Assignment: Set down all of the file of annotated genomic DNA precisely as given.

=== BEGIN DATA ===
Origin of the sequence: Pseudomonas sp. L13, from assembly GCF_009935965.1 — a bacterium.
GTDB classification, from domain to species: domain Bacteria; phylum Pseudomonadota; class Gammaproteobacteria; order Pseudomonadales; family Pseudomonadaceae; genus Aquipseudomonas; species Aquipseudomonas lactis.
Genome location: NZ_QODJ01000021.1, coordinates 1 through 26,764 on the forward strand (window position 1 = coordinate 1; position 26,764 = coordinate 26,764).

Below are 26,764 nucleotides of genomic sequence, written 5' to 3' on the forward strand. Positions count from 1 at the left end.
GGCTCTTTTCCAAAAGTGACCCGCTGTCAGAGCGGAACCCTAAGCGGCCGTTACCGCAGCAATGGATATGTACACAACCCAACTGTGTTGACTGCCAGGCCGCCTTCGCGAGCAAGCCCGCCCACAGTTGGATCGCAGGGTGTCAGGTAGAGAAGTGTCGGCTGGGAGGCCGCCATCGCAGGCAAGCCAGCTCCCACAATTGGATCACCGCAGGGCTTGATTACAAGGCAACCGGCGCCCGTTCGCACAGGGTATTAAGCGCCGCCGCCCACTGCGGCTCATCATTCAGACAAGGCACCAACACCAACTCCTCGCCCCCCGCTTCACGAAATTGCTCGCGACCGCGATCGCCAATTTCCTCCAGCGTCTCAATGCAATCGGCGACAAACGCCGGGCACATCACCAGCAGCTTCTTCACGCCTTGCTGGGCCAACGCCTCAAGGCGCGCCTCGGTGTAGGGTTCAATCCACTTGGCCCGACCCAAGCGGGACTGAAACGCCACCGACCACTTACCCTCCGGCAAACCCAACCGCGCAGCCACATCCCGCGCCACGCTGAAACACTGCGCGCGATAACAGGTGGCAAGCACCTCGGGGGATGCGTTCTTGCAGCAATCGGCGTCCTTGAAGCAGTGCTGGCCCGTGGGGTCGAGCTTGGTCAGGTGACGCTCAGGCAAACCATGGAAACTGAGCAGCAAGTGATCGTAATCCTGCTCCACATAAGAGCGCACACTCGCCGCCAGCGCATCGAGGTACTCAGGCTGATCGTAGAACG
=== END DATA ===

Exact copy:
Origin of the sequence: Pseudomonas sp. L13, from assembly GCF_009935965.1 — a bacterium.
GTDB classification, from domain to species: domain Bacteria; phylum Pseudomonadota; class Gammaproteobacteria; order Pseudomonadales; family Pseudomonadaceae; genus Aquipseudomonas; species Aquipseudomonas lactis.
Genome location: NZ_QODJ01000021.1, coordinates 1 through 26,764 on the forward strand (window position 1 = coordinate 1; position 26,764 = coordinate 26,764).

Below are 26,764 nucleotides of genomic sequence, written 5' to 3' on the forward strand. Positions count from 1 at the left end.
GGCTCTTTTCCAAAAGTGACCCGCTGTCAGAGCGGAACCCTAAGCGGCCGTTACCGCAGCAATGGATATGTACACAACCCAACTGTGTTGACTGCCAGGCCGCCTTCGCGAGCAAGCCCGCCCACAGTTGGATCGCAGGGTGTCAGGTAGAGAAGTGTCGGCTGGGAGGCCGCCATCGCAGGCAAGCCAGCTCCCACAATTGGATCACCGCAGGGCTTGATTACAAGGCAACCGGCGCCCGTTCGCACAGGGTATTAAGCGCCGCCGCCCACTGCGGCTCATCATTCAGACAAGGCACCAACACCAACTCCTCGCCCCCCGCTTCACGAAATTGCTCGCGACCGCGATCGCCAATTTCCTCCAGCGTCTCAATGCAATCGGCGACAAACGCCGGGCACATCACCAGCAGCTTCTTCACGCCTTGCTGGGCCAACGCCTCAAGGCGCGCCTCGGTGTAGGGTTCAATCCACTTGGCCCGACCCAAGCGGGACTGAAACGCCACCGACCACTTACCCTCCGGCAAACCCAACCGCGCAGCCACATCCCGCGCCACGCTGAAACACTGCGCGCGATAACAGGTGGCAAGCACCTCGGGGGATGCGTTCTTGCAGCAATCGGCGTCCTTGAAGCAGTGCTGGCCCGTGGGGTCGAGCTTGGTCAGGTGACGCTCAGGCAAACCATGGAAACTGAGCAGCAAGTGATCGTAATCCTGCTCCACATAAGAGCGCACACTCGCCGCCAGCGCATCGAGGTACTCAGGCTGATCGTAGAACG